Kumba is setting out to harness all the remaining sources of ore, especially the lower-grade ore, including those at the Phoenix project near the Thabazimbi mine.

The company is continuing to mine out the last of the Thabazimbi resource, which is set to produce at a rate of one-million tons this year.

It has a target to squeeze out an additional five-million tons at the three operations by not only using jig technology but also introducing ultra-high dense-media separation (UHDMS) technology to recover iron-ore from discard material.

The plan is also to debottleneck Kolomela before embarking on another brownfield expansion there and also using UHDMS to capture low-grade opportunities at Thabazimbi.

Kumba's operational profit fell 14% in the six months to June 30 on lower exports and the cost of increased mining activities.

But revenue was up mainly on currency weakness and the company's R15.61 a share interim dividend declaration was maintained because high dividend yield is its biggest investment case.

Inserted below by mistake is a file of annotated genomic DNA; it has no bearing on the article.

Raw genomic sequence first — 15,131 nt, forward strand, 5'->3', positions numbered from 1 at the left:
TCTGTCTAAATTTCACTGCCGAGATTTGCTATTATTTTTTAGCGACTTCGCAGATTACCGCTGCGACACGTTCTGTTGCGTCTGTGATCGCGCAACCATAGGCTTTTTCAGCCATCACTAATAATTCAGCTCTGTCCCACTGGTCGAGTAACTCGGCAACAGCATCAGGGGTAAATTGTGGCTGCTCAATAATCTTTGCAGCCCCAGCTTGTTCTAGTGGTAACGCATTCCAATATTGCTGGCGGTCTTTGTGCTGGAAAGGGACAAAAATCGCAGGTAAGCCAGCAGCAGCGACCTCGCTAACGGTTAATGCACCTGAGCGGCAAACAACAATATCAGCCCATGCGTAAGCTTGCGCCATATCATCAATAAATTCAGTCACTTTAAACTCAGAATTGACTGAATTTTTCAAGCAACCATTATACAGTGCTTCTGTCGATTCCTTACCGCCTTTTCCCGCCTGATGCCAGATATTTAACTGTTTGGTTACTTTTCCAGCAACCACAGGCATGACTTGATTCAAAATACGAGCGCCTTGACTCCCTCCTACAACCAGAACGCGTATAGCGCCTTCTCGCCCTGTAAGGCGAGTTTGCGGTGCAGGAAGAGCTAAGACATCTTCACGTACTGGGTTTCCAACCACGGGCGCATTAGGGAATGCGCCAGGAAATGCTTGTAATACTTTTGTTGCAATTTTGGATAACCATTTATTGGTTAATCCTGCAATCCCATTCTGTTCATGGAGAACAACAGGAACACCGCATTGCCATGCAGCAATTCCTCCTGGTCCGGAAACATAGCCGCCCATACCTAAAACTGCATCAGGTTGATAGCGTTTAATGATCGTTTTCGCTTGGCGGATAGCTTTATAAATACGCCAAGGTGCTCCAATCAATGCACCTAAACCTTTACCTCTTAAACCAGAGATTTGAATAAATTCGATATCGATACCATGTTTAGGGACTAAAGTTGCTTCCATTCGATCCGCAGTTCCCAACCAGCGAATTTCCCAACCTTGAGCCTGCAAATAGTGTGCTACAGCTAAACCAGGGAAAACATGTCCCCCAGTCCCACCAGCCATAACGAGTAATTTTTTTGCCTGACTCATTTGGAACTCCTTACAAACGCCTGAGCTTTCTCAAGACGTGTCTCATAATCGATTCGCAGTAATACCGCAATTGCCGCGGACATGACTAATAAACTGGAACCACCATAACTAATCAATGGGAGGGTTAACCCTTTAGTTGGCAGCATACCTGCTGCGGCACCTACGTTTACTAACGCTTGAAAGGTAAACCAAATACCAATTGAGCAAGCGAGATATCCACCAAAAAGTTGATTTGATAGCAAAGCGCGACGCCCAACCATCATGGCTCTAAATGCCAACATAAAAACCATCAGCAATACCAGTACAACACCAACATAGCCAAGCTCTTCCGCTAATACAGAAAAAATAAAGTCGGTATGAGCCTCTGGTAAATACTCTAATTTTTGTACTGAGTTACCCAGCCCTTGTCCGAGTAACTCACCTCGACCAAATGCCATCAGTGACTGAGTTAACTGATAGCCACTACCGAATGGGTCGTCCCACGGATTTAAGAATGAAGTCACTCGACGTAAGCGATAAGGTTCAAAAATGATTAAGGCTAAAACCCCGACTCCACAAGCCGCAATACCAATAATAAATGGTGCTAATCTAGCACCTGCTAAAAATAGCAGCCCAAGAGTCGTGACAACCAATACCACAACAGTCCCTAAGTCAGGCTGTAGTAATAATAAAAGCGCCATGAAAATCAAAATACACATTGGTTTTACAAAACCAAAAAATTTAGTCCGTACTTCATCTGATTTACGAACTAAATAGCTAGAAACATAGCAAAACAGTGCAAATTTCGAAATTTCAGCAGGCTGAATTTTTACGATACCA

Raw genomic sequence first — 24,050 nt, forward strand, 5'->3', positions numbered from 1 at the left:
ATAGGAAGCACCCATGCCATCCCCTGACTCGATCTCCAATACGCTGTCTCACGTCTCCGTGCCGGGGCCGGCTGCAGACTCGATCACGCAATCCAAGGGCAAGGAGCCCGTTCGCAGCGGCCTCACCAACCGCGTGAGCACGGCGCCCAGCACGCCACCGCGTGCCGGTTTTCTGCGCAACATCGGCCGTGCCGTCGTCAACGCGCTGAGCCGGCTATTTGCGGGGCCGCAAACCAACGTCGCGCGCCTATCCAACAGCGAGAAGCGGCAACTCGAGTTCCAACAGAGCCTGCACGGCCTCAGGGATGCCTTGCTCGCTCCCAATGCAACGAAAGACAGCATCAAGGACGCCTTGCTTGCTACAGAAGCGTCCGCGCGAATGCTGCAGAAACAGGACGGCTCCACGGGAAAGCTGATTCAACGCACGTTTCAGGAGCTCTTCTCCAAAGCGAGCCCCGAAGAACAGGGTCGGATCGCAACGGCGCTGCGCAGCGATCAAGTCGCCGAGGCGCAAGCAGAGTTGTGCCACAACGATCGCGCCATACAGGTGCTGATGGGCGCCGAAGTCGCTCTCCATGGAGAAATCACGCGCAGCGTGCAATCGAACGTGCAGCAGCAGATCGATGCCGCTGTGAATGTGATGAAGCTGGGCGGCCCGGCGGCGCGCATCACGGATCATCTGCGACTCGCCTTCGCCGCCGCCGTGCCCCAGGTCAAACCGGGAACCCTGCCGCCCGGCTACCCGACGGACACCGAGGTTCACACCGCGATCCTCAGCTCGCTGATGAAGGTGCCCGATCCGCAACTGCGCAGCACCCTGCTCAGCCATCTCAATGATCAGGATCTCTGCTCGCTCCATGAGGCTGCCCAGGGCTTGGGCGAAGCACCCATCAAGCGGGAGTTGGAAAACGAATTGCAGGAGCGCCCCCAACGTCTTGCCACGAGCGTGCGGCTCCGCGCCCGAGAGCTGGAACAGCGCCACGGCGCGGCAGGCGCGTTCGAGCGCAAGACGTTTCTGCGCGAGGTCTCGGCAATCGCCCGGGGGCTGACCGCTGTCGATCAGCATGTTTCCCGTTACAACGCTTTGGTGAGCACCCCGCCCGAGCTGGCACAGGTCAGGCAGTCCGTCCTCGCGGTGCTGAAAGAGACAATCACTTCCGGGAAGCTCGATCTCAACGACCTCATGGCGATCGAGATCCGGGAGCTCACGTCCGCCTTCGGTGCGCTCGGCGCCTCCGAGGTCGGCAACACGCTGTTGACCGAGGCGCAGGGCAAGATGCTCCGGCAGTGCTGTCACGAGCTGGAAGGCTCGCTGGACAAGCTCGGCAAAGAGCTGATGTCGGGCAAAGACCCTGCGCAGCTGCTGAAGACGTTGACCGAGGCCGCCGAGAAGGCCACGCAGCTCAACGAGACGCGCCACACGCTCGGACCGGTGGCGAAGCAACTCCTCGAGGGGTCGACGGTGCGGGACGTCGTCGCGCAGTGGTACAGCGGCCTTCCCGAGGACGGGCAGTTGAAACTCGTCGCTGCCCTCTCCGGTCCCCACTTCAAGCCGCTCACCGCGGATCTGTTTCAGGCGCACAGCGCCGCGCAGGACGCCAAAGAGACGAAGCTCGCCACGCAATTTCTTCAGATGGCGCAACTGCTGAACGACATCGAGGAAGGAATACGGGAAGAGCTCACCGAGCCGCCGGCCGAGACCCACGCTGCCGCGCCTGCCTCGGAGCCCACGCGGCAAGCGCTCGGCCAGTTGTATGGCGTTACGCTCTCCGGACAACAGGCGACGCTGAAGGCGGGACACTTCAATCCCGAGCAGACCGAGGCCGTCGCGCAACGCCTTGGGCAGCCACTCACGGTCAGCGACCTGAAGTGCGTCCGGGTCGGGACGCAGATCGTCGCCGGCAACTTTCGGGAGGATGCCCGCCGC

Revenue of R26.4-billion was marginally higher than the R26.3-billion for the comparable period in 2013, mainly as a result of the 16% decline in the rand/dollar exchange rate, 2% higher total sales volumes and R556-million higher shipping revenue, largely offset by 17% lower average realised export iron-ore prices.

Steel fundamentals remain under pressure as growth in the Chinese economy slows, in particular in the construction markets where concerns remain over housing prices.

Global seaborne iron-ore supply has grown strongly, driven by Australia exporting 25% more and Brazil 8% more.